This morning I walked out into the living room where television reporters were excitedly talking of the space shuttle's return to Earth while an infrared camera shot images of the craft shooting back into orbit. J, on the couch, looked up and without saying a word pointed down to the floor. I looked around, but not having gained my full daytime vision or thought process capabilities yet after a night of deep sleep, couldn't get what he was after. He pointed again. "What?" I asked him. "Poop," he said, and then I saw the three little dog turds on the rug. Our Mina, after staying at my parents' house, often has this problem. The weekend of ham and peanuts and crackers and Brie and other gourmet treats that my father throws to the dogs, quickly and behind his back so that we think the hunks of food have just landed in their mouths by accident, are a lot for 10-pound Mina to handle, and since she isn't the best at letting us know when she needs to go out anyway, poop on the floor is usually the result.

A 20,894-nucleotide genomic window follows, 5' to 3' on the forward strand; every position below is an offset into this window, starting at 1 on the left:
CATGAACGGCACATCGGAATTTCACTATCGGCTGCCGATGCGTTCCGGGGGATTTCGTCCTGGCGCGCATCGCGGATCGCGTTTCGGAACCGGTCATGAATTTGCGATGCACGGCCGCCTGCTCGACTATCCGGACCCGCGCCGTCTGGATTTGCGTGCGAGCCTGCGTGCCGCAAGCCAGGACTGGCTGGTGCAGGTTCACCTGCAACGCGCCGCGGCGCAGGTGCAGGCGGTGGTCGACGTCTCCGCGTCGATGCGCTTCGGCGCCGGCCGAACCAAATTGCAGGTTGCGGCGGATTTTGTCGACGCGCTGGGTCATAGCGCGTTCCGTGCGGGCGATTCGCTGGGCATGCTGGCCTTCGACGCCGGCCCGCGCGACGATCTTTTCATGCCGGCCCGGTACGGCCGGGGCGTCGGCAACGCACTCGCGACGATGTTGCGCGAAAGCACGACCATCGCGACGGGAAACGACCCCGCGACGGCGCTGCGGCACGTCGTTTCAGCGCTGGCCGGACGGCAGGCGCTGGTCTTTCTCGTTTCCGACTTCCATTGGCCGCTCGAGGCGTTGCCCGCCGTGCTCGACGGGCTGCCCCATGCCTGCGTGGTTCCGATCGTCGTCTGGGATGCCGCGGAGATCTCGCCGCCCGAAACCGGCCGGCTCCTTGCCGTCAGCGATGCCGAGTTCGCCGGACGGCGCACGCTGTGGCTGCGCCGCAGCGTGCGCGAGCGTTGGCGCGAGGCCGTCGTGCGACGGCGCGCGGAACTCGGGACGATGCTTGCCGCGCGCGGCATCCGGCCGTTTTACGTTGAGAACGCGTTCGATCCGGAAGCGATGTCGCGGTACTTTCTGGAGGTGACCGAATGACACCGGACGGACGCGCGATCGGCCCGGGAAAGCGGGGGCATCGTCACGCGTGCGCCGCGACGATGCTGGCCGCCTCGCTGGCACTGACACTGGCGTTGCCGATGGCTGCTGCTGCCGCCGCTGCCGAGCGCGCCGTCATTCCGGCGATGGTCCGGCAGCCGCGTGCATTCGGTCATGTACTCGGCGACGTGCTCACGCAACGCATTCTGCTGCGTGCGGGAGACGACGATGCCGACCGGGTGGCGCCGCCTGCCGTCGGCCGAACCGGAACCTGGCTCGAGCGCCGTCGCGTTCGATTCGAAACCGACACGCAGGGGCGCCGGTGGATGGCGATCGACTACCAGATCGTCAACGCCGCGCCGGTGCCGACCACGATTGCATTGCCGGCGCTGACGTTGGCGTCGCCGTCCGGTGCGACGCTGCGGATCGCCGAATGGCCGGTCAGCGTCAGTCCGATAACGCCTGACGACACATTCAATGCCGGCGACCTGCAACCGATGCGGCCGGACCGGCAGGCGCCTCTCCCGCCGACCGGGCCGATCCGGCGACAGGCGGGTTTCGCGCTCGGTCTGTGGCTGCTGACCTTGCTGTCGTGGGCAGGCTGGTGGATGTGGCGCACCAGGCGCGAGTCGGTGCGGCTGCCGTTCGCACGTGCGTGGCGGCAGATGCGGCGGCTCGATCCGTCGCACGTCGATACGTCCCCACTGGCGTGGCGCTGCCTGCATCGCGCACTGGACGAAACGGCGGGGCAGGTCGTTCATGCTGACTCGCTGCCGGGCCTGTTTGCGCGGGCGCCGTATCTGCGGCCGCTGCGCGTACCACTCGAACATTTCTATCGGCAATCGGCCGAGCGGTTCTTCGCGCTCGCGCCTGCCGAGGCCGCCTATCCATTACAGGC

You would think we would have wizened up to this occurrence and, you know, would maybe take her out more often or something after she's gained about five pounds in two days, but laziness presides. We go to sleep with happy dogs, absolutely beat from their weekend of gorging and then running around the backyard and sometimes being thrown in the pool (I'm not gonna say by who...) and then we wake up to a surprise and Mina lays on the bed wagging her tail, beating us down with her cuteness so it's never even really that upsetting.
But what does amaze me is the ability to look at poop on the floor and not immediately react. Not run to the bathroom, tear off a huge amount of toilet paper, pick up the load and dump it into the toilet to be flushed from our minds forever. Then what follows is at least a spraying and disinfecting, if not thorough cleaning, of the area affected on the rug.
I don't know if my reaction is normal, or if I'm picking up some of my dad's completely neurotic tendencies. When we were growing up, a hairbrush anywhere near the kitchen counter meant we might as while not eat any of the food in the refrigerator for a good, long while. Sightings of my mother's "snotrags," a term he used to describe the pieces of tissue she'd keep tucked away in her purse if she had a cold and needed easy access to them, were cause for not only a grimace, but full covering of his face with his hands and sometimes, having to leave the immediate area.
I don't think I'll get that way, necessarily, but I'm pretty damn sure that pointing to poop on the floor, looking up with wide eyes, and saying "poop" is not the best way to deal with the problem.